INDIANAPOLIS -- Just as the fresh crop of running backs prepare to audition for teams at the NFL Scouting Combine on Sunday, vacancies have been created for them with recent moves around the league.
That means there are teams that need help at running back and the services of draft prospects will be in demand.
Just how badly, though?
With the immediate and high production of non-first round running backs Shonn Greene, LeSean McCoy, Matt Forte, Ray Rice, Steve Slaton and Tim Hightower -- among others -- over the past two seasons, even teams in huge need of a running back might address other positions before selecting someone to play one of the game's most glamorous positions.
"We had some success in Denver with later-round backs that were productive," said Texans GM Rick Smith, who spent time with the Broncos before coming to Houston, a team that will definitely be in the market for a running back. "What you have to do as an organization is you've got to have some real clarity in what you look for ... to the degree that you can identify those traits and characteristics and define those. You can find help all the way through the draft."
The Texans found Slaton in the third round of the running-back heavy draft in 2008 and he paid immediate dividends. He tailed off in his second season and left the Texans in need of a complement in the backfield, but he is still an effective player. It's highly unlikely Houston will use the 20th overall pick on a running back, in part because of the success of Slaton as a mid-round pick, but also due to the success of other members of that draft class selected after the five backs taken in the first round.
Last season, Knowshon Moreno was the first running back selected: 12th overall by Denver. Donald Brown and Beanie Wells were the other running backs taken in the first round. McCoy (second round), Greene (third round), Bernard Scott (sixth round) and LaRod Stephens-Howling (seventh round) provided as much, if not more, production as the more regarded and expensive first-rounders.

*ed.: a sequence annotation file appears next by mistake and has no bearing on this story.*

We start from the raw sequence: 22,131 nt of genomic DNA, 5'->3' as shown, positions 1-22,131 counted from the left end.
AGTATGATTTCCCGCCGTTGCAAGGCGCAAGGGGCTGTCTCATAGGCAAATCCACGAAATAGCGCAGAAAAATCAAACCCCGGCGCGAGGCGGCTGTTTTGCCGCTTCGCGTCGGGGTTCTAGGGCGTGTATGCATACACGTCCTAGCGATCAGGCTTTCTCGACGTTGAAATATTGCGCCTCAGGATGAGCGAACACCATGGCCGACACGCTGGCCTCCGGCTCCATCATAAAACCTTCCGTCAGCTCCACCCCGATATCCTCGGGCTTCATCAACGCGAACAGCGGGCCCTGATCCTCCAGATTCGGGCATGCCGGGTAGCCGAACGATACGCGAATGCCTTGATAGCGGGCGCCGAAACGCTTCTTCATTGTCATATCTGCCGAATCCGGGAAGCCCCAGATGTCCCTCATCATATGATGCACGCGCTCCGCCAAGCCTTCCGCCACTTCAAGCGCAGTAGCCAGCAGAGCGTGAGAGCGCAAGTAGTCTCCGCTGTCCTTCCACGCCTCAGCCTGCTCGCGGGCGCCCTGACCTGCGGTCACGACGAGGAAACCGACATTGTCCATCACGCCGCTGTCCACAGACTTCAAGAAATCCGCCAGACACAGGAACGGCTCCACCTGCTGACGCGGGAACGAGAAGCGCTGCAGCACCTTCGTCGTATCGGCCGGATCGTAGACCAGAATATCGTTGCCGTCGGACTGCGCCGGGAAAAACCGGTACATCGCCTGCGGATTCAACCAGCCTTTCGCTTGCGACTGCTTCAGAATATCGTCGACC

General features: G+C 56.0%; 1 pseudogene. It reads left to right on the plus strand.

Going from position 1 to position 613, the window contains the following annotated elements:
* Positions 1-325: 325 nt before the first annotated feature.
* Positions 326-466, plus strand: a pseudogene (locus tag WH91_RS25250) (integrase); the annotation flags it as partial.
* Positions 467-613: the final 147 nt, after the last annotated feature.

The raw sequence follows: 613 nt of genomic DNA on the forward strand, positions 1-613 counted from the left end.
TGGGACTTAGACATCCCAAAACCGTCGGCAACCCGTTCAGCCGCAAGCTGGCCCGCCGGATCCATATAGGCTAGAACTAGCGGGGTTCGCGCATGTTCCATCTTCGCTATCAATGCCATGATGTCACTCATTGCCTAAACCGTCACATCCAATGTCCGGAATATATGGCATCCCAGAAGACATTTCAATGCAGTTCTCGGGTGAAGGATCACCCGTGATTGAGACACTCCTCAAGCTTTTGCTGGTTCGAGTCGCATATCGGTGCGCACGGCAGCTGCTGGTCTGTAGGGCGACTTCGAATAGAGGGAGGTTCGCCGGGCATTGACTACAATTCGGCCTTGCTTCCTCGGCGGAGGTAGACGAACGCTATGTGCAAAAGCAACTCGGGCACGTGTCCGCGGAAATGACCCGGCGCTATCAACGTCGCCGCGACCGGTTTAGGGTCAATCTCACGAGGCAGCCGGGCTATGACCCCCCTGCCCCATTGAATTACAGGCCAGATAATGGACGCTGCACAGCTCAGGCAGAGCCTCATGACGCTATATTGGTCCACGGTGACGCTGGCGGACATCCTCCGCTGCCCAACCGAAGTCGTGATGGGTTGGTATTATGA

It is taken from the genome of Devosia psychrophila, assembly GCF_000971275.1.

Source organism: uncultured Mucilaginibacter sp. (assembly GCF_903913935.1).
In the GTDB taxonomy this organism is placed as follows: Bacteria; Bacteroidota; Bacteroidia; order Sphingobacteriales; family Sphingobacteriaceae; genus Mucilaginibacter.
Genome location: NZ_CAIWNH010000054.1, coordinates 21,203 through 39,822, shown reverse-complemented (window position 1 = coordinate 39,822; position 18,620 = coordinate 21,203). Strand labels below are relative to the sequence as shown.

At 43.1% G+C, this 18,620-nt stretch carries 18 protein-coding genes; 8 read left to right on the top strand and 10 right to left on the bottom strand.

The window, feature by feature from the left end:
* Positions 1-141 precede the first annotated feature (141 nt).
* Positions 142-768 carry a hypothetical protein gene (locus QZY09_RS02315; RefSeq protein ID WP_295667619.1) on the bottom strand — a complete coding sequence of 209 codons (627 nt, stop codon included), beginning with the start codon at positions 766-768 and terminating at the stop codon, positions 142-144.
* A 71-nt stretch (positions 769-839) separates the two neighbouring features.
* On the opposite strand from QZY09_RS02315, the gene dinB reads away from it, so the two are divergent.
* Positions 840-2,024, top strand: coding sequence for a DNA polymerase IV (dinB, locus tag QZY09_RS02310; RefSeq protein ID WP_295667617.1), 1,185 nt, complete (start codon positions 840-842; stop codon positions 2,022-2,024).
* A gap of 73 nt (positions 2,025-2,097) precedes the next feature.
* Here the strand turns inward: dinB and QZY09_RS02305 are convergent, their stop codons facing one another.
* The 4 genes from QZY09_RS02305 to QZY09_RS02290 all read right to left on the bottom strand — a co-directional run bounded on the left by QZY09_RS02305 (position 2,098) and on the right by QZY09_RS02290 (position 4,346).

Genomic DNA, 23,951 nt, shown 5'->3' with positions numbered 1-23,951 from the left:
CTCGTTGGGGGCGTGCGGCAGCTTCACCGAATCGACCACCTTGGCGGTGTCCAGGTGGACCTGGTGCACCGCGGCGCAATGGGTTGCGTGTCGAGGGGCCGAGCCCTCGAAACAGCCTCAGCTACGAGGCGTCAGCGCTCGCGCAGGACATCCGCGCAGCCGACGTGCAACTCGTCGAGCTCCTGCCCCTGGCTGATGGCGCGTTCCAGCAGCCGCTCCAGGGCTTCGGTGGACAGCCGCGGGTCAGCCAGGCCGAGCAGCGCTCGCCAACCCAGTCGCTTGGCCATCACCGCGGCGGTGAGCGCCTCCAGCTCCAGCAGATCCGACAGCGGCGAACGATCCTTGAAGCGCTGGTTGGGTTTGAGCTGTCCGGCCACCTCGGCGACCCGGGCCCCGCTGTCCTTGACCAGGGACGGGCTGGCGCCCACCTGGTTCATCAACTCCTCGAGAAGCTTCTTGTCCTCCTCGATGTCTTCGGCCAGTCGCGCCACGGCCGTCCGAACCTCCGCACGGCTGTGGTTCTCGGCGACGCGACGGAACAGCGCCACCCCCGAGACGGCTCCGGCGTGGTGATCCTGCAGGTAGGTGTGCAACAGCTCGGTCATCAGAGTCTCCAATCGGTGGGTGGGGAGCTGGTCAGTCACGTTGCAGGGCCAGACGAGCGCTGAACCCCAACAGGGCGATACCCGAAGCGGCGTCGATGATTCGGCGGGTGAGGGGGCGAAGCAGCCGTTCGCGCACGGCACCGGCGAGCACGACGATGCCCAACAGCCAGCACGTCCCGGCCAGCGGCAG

The success of McCoy (155 carries, 637 yards, four touchdowns) is one of the reasons why Westbrook is being let go by Philadelphia. Greene (108 carries, 540 yards, two touchdowns in the regular season, 54 carries, 304 yards, two TDs in the playoffs) could supplant highly effective Thomas Jones as the Jets' starter.
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As successful as McCoy and Greene were as rookies, similar projections have been made about the immediate impact of the 2010 running back class. Clemson's C.J. Spiller, Georgia Tech's Jonathan Dwyer, California's Jahvid Best, Fresno State's Ryan Matthews, USC's Joe McKnight and Mississippi's Dexter McCluster are all highly regarded. If Stanford's Toby Gerhart runs an impressive 40-yard dash at the combine Sunday, he could be added to this group.
None are likely to be selected before the draft tally reaches the teens.
As good as these players are, most teams have more pressing needs, like offensive and defensive lines, quarterback, cornerback and wide receiver. Adding a running back will come in time. Even teams like Green Bay, San Diego, Detroit, Philadelphia and New England could pass until the second round, although a complete shut out of running backs in the first round is unlikely.
Spiller is a game-breaker who also is effective as a returner. If he run a sub-4.4 40-yard dash, that home-run potential could be too enticing to pass up. Dwyer and Matthews are bigger, physical backs that seemingly could be perfect for the backfield-vacant Chargers, who pick 28th. They also could provide the muscle that the Patriots, Eagles, Lions and Texans could use.
Both players had more than 15 interviews with teams at the combine, with the Chargers doing due diligence on both. San Diego, should it not re-sign Sproles -- which is a probability -- is in a position where it might have to draft two running backs. Since the Chargers were among the final eight teams in the playoffs, they could be stone-walled in free agency by restrictions that would go in effect should a new labor deal between owners and players not be reached before March 5.
Those final eight teams can't sign free agents until one of their own free agents signs elsewhere. That's why the Chargers will be one of the most aggressive purveyors of running backs leading up to the draft. They'll also explore trades.
"It doesn't matter when you get them or how you get them," Smith said. "The key is to understand what you're looking for and to find those qualities."
One thing that has become clear is that teams are looking for younger, more affordable and more durable running backs -- hence the dispatching of once reliable veterans Tomlinson and Westbrook. There is less wear on the younger players and more explosiveness in their legs. They could struggle some adjusting to the finer points, like blitz pick-ups, but those can be learned.
Worn legs and compounding injuries can't be undone, even though the heart of some veteran running backs is unquestionable. That's why Smith said even though the Texans were doing their homework on Tomlinson, the philosophy was to acquire younger, ascending talent. It's a short-term investment that could pay off just enough until it's time to find the next young crop of ball carriers.